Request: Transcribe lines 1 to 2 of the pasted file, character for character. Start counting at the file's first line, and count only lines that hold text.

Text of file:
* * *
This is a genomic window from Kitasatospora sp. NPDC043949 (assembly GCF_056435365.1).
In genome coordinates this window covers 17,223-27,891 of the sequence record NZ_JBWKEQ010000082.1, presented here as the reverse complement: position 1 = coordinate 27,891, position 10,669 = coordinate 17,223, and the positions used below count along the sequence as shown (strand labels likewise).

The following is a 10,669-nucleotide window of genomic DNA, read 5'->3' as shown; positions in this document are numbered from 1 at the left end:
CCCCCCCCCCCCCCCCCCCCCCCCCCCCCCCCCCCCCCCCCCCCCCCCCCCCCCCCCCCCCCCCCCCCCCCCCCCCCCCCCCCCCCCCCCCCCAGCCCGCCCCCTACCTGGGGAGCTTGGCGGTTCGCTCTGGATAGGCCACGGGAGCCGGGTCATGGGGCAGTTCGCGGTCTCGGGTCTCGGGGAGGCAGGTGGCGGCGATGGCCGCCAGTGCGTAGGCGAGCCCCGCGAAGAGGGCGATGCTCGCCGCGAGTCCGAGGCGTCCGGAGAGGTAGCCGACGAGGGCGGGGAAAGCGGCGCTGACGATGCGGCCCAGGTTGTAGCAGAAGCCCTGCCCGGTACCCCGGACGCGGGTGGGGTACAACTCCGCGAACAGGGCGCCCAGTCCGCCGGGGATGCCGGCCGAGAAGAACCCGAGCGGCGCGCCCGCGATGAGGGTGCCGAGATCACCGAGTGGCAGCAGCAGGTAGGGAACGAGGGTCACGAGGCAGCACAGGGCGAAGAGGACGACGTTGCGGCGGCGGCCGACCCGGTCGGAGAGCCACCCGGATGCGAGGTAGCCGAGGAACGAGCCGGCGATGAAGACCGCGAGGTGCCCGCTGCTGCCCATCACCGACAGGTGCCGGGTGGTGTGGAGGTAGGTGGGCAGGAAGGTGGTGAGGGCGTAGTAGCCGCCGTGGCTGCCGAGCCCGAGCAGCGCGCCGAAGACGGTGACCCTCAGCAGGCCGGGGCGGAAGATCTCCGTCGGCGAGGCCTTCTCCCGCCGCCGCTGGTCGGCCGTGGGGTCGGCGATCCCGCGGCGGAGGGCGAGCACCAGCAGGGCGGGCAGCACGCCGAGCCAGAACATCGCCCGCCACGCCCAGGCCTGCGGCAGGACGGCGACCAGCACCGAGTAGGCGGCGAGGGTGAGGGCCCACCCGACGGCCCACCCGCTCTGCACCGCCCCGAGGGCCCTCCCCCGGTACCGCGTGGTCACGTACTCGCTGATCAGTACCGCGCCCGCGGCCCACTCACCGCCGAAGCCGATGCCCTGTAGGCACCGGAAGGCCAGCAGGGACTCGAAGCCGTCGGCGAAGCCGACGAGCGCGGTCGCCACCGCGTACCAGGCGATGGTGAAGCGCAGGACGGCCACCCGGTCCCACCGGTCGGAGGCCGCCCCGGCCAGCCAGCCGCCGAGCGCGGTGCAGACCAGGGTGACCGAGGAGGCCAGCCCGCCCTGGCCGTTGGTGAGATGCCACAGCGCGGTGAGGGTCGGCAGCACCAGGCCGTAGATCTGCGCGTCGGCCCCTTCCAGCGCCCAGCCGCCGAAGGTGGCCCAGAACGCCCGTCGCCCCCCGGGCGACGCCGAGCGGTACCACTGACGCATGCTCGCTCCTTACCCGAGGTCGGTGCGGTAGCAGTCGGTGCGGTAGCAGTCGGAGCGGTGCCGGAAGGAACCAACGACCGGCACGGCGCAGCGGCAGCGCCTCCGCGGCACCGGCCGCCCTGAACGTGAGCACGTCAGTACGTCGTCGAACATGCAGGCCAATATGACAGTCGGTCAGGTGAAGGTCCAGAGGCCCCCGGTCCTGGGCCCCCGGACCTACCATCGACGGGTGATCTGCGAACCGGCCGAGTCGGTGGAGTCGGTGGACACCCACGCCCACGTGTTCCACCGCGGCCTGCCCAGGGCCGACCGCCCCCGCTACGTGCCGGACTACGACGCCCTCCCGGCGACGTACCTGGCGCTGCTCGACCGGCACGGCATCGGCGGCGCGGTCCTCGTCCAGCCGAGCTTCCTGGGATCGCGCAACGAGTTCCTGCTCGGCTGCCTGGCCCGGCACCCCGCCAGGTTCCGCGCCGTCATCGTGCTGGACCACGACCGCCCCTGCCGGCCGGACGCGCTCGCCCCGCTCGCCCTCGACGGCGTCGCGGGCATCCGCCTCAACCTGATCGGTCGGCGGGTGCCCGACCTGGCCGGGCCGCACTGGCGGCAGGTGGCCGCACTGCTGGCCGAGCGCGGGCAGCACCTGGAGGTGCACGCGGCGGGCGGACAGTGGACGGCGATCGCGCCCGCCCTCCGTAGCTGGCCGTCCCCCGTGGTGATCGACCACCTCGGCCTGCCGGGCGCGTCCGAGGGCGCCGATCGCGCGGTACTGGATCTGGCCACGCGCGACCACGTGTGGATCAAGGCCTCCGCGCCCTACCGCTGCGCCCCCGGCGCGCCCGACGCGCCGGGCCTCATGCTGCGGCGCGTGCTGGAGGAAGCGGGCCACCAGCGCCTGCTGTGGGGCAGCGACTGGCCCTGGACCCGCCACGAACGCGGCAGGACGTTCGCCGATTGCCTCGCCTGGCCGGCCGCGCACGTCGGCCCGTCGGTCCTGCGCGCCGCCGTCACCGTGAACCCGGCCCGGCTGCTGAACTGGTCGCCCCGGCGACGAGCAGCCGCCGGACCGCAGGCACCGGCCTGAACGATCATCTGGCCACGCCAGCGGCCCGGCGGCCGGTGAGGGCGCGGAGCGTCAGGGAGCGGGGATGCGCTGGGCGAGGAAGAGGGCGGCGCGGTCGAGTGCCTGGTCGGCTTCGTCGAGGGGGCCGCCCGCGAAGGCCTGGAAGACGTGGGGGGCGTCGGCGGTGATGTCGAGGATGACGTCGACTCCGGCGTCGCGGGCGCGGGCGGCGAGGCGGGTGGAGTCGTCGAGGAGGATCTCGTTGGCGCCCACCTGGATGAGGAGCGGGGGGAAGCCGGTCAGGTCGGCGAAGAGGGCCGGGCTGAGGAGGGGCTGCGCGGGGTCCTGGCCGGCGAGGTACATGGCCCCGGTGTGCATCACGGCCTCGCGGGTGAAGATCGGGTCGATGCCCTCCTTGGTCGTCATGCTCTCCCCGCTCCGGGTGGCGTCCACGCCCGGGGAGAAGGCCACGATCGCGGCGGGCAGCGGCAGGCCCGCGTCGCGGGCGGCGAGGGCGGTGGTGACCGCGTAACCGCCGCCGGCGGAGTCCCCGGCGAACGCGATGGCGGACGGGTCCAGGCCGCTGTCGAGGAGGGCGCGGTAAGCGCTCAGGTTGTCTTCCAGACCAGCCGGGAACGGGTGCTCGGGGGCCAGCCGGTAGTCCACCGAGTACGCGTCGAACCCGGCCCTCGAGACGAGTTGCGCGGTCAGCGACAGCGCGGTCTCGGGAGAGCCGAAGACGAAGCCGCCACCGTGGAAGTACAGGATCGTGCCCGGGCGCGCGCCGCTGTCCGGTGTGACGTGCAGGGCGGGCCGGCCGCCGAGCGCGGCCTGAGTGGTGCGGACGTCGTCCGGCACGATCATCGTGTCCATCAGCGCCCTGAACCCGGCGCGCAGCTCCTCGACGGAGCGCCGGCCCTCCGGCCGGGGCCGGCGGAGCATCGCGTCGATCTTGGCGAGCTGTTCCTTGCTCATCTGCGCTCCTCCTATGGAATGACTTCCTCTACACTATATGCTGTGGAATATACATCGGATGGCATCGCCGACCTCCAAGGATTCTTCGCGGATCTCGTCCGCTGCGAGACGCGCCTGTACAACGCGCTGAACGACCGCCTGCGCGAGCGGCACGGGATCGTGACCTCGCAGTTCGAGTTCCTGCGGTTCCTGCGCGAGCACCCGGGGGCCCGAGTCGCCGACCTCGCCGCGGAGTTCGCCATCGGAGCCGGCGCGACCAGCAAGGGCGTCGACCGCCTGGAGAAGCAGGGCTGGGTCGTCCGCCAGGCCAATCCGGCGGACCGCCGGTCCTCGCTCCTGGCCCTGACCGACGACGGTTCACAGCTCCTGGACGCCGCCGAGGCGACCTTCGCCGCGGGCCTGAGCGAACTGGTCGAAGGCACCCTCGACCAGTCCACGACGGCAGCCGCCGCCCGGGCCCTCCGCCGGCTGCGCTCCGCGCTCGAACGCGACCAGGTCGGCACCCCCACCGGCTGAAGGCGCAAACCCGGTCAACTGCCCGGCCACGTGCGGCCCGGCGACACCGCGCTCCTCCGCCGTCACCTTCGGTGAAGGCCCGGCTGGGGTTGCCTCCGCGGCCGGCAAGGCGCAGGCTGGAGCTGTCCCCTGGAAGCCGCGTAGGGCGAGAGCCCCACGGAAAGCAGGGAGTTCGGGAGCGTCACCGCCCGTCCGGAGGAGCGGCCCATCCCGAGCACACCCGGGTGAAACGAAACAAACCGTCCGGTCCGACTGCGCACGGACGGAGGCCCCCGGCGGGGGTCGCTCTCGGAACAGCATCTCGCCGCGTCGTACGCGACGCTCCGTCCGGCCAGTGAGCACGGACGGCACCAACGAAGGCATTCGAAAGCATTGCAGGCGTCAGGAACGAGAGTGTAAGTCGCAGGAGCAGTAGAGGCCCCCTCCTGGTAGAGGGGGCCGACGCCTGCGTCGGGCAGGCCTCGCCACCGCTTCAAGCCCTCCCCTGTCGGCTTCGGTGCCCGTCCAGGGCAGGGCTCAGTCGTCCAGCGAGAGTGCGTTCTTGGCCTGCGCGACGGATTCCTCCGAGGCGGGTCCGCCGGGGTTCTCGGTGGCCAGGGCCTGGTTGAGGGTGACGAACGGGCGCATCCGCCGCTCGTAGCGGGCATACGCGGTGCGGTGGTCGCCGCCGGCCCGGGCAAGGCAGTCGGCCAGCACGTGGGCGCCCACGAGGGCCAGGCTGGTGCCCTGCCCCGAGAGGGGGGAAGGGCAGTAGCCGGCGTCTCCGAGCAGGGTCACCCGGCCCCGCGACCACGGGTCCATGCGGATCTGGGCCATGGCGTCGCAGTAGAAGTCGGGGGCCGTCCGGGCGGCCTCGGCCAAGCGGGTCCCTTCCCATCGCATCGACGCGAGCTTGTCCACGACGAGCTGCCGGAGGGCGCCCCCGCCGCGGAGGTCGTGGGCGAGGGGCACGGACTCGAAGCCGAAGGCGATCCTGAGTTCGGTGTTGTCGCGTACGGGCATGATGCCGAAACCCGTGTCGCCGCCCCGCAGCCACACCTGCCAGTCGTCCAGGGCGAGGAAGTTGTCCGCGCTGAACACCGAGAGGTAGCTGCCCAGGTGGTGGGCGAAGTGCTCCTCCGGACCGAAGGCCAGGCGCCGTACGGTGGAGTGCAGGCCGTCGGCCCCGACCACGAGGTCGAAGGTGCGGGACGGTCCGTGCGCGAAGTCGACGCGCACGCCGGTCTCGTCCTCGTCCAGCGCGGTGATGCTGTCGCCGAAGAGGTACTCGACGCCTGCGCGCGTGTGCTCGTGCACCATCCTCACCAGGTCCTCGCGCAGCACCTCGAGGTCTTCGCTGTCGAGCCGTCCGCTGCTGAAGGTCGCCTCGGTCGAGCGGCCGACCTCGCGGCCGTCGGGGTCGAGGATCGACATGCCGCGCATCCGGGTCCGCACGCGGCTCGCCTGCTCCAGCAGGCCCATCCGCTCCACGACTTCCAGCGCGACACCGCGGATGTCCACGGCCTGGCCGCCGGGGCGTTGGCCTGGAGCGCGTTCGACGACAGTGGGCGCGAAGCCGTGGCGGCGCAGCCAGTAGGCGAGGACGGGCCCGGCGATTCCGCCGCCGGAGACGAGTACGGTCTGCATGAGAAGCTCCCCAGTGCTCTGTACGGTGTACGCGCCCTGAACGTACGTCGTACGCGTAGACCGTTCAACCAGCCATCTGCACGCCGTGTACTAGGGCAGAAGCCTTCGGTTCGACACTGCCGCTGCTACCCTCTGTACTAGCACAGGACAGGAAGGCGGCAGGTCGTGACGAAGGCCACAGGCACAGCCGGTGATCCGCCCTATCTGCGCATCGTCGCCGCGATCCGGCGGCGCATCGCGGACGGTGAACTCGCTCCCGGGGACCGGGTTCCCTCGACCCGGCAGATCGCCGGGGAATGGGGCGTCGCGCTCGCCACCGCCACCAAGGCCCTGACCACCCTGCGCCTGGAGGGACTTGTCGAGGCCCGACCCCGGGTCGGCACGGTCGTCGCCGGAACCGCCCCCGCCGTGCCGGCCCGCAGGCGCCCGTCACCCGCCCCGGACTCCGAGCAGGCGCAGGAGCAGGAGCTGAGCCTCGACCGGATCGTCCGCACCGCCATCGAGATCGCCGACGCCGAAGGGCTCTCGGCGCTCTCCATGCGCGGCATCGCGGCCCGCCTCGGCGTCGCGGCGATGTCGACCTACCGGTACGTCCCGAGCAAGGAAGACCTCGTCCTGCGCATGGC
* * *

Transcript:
This is a genomic window from Kitasatospora sp. NPDC043949 (assembly GCF_056435365.1).
In genome coordinates this window covers 17,223-27,891 of the sequence record NZ_JBWKEQ010000082.1, presented here as the reverse complement: position 1 = coordinate 27,891, position 10,669 = coordinate 17,223, and the positions used below count along the sequence as shown (strand labels likewise).